So I guess watch this space and I’ll be sure to let you know when and indeed what the ‘physical component’ is when it arrives. Best regards, Louise.

    • Louise Deakin says:

      So, my ‘physical component’ has finally arrived, nine weeks after payment was taken from my account. I really wish I could tell you it was worth the wait and worth the money I paid.
      To say I’m less than impressed is an understatement! Its basically a black envelope sealed with this message…

      “To be read IN ITS ENTIRETY before opening. Actions have consequences! N.T.A.E. may contain subversive elements that produce feelings of euphoria and may be harmful and unsettling to the consumer. Likewise this physical package may lead to unrealised expectations or unexpected results upon opening. Caution should be exercised with both. AND THIS IS IMPORTANT… This will make a mess. By opening this envelope in any way, you assume all risks to your person and/or property, and waive any claim against The Null Corporation, any of its subsidiaries or affiliated entities from any and all damages or harm you may incur”.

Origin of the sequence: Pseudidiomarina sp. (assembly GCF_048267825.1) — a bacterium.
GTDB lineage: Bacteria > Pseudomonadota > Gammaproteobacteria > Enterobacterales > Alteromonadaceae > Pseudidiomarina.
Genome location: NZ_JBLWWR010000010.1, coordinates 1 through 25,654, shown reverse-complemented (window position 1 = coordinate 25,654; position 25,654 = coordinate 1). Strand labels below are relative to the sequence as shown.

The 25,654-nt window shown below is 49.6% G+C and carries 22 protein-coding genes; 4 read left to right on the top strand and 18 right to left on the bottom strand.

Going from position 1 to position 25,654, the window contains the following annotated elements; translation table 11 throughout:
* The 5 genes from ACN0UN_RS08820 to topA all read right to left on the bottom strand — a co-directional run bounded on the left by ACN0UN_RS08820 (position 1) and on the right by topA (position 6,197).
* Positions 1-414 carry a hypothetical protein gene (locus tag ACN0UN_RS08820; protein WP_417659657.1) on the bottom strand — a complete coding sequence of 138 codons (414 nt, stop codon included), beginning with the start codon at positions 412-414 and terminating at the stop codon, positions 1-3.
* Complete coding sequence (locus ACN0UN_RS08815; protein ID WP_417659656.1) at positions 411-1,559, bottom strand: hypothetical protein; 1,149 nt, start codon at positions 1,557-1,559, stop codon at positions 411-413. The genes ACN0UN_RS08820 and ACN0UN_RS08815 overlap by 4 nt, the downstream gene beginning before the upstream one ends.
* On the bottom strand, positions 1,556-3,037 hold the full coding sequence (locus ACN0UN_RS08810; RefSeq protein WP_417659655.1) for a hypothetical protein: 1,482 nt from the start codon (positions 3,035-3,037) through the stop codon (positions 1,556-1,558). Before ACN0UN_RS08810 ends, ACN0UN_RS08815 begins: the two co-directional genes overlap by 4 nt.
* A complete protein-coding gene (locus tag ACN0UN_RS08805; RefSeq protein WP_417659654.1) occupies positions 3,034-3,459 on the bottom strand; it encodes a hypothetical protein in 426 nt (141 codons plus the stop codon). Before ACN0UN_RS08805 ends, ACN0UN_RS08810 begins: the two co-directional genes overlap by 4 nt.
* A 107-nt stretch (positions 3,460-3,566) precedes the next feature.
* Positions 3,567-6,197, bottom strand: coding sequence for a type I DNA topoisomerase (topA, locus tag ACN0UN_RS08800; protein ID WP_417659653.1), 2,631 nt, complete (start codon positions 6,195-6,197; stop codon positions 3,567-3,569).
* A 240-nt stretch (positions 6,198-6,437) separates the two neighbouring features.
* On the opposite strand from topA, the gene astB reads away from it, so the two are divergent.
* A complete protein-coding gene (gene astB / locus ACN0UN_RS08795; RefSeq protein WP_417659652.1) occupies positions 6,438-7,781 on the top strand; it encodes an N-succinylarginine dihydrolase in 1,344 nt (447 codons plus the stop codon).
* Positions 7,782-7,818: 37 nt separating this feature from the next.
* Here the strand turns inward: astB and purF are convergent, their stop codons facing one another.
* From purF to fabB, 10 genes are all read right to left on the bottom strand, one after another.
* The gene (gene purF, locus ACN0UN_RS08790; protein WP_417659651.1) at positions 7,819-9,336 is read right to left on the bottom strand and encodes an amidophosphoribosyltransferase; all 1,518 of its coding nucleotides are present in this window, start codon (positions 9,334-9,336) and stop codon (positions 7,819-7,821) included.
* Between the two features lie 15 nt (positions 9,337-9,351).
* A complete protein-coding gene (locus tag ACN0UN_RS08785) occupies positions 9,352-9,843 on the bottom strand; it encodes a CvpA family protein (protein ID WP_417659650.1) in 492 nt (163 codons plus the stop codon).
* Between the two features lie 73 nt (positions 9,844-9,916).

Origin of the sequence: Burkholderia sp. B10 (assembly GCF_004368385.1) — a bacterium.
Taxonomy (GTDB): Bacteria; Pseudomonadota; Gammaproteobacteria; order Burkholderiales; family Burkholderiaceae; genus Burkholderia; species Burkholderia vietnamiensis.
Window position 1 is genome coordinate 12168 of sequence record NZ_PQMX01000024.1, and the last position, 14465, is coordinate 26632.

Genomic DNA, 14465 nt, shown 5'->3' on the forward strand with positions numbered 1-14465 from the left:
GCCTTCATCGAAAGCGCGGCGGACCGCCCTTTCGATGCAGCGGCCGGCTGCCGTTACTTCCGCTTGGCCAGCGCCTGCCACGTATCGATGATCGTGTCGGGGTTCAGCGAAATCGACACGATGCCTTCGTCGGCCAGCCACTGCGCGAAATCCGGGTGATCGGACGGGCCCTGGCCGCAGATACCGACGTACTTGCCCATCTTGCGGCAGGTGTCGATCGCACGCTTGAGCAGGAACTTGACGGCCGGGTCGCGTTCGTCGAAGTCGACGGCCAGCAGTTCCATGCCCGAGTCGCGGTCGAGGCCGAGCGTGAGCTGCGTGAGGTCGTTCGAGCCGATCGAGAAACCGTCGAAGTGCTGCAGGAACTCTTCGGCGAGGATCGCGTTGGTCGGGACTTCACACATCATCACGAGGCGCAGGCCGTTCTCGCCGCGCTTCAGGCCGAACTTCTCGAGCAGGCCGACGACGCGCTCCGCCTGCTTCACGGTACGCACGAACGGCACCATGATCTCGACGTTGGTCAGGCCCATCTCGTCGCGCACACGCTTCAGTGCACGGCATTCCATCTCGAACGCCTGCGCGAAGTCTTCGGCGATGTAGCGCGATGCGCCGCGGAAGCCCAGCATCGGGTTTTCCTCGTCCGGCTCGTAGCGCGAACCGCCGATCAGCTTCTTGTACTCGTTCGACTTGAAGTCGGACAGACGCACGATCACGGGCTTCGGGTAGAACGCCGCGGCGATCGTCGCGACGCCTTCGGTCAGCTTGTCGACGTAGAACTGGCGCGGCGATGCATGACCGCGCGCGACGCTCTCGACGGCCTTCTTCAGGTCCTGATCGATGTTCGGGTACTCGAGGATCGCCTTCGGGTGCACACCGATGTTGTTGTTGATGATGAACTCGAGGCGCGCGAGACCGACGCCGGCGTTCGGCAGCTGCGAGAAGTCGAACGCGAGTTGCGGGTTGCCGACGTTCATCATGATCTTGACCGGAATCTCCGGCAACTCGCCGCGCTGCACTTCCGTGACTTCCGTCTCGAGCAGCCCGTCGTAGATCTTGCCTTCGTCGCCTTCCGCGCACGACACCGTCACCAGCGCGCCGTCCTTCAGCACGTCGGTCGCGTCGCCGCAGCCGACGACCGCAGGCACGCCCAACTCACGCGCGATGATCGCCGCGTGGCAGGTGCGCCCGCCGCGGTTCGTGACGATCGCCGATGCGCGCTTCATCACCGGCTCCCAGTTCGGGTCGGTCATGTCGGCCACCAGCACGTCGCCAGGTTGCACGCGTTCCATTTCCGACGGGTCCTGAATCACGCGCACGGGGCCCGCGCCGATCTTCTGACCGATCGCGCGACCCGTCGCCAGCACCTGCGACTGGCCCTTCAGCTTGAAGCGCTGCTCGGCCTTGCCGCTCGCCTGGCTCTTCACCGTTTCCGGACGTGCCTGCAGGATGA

After reading this I looked more closely at the package and saw it contained a fine black powder, similar to that of clothes dye or printing toner…
      Grateful for the warning, I took it outdoors to open fully and inspect the contents hoping to find at very least a CD.
      But no, just some very high quality card displaying what appears to be lyrics, its hard to say as its covered in smudges and smears from the black powder, theres also a photo cell of Trent and thats literally IT !!!!
      Maybe I’m exceptionally dumb and I’m missing some deeply profound hidden message here, who knows? Right now I’m just too disappointed to give it much more thought, perhaps when I’m less pissed off I will revisit my envelope of black dust and expensive card with a more open and understanding mind, until then, I’m going to wash this black shit off my hands and sulk for a while 🙂
      I hope your eye-wateringly, expensive vinyl arrives soon and does not disappoint you….

      • cnosnibor says:

        Well. I’ve spotted a few news items and comments thread about this, and it’s certainly – and not surprisingly – proving divisive. I get concept art, and am au fait with perverse avant-garde ideas like autodestrutive art and the creation of art which is inteactive in various different ways, in that the experience is very much determined by the receiver. Equally, I get the idea of producing something different, novel and unique. But this does seem pretty shitty, because there was no way of knowing what you were purchasing. $12 + shipping is pretty steep for some digital files and soot-stained cards and black hands.

  3. cnosnibor says:

    Bugger me. My vinyl finally arrived today.